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    A new study carried out by the National Centre of Social Research (NatCen) shows that as the bleak economic situation continues to force shops and leisure facilities to close, slot machines and gaming arcades are becoming increasingly common.

    The NatCen study is the first major analysis of the geographical distribution of fruit machines. It found that they tend to be most prevalent in areas of high unemployment such as the Welsh valleys, areas around Airdrie, Stirling and Glasgow, and Yorkshire towns like Halifax and Barnsley. Areas where the majority of the population is aged between 16-34 or over 75, such as Brighton and Bournemouth, also had more slot machines than other parts of the country.

    More unexpectedly, the study also indicates that reasonably wealthy towns, such as Altrincham in Greater Manchester, as well as places like Milton Keynes and Peterborough, are also what researchers refer to as “high-density machine zones,” with one or more gaming machines per hectare.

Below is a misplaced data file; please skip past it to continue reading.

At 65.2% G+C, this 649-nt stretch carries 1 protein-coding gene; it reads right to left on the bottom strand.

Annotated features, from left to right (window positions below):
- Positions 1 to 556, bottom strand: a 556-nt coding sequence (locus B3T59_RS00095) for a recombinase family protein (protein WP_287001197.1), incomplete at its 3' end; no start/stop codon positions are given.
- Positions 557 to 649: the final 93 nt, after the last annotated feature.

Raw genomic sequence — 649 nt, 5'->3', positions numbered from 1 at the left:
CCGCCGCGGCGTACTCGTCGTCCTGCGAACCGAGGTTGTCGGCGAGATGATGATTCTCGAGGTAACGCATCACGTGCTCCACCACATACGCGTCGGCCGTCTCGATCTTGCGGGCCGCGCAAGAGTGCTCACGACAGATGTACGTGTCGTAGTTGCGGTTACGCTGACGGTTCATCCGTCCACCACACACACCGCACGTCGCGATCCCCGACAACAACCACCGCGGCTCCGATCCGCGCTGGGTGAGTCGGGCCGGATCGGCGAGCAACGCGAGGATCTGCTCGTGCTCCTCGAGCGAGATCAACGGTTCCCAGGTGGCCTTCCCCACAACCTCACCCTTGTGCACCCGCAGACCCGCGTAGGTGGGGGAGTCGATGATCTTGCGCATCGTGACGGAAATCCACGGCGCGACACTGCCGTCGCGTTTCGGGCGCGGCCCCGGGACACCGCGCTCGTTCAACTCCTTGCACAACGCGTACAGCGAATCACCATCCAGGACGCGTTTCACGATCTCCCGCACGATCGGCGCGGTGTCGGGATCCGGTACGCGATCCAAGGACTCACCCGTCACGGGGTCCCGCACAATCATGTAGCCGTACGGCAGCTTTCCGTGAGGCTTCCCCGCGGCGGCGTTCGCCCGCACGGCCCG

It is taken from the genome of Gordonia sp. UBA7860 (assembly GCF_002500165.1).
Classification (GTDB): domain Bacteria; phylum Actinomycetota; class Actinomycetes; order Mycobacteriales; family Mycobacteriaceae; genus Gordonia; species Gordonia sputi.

Researchers point to a correlation between the closure of shops and leisure outlets and the growth of the gambling industry. Heather Wardle, director of research at NatCen, says: “These high-density areas are not only in poor neighbourhoods. There are relatively affluent areas with a high density of machines. Altrincham is a relatively wealthy area but has a high density of machines, and you think, why is that? And it could be because of a lack of other leisure and recreation types on offer in that area. We know Altrincham town centre had one of the highest rates of retail vacancies in 2010.”

    Shadow Culture Secretary Harriet Harman recently suggested that betting companies are deliberately targeting the poor by opening branches in areas with high levels of poverty. She argued that this was making the situation worse, and that gambling is increasingly a factor in benefit dependence for many people.

    Harman described high-stakes games machines as “evil” and said they had created “a casino on every high street,” but the Association of British Bookmakers said there was no evidence that betting was exacerbating poverty.

    If you think you have a gambling problem, GamCare can provide you with support, information and advice. If you are struggling with debt as a result of gambling, we can advise you on debt management solutions.

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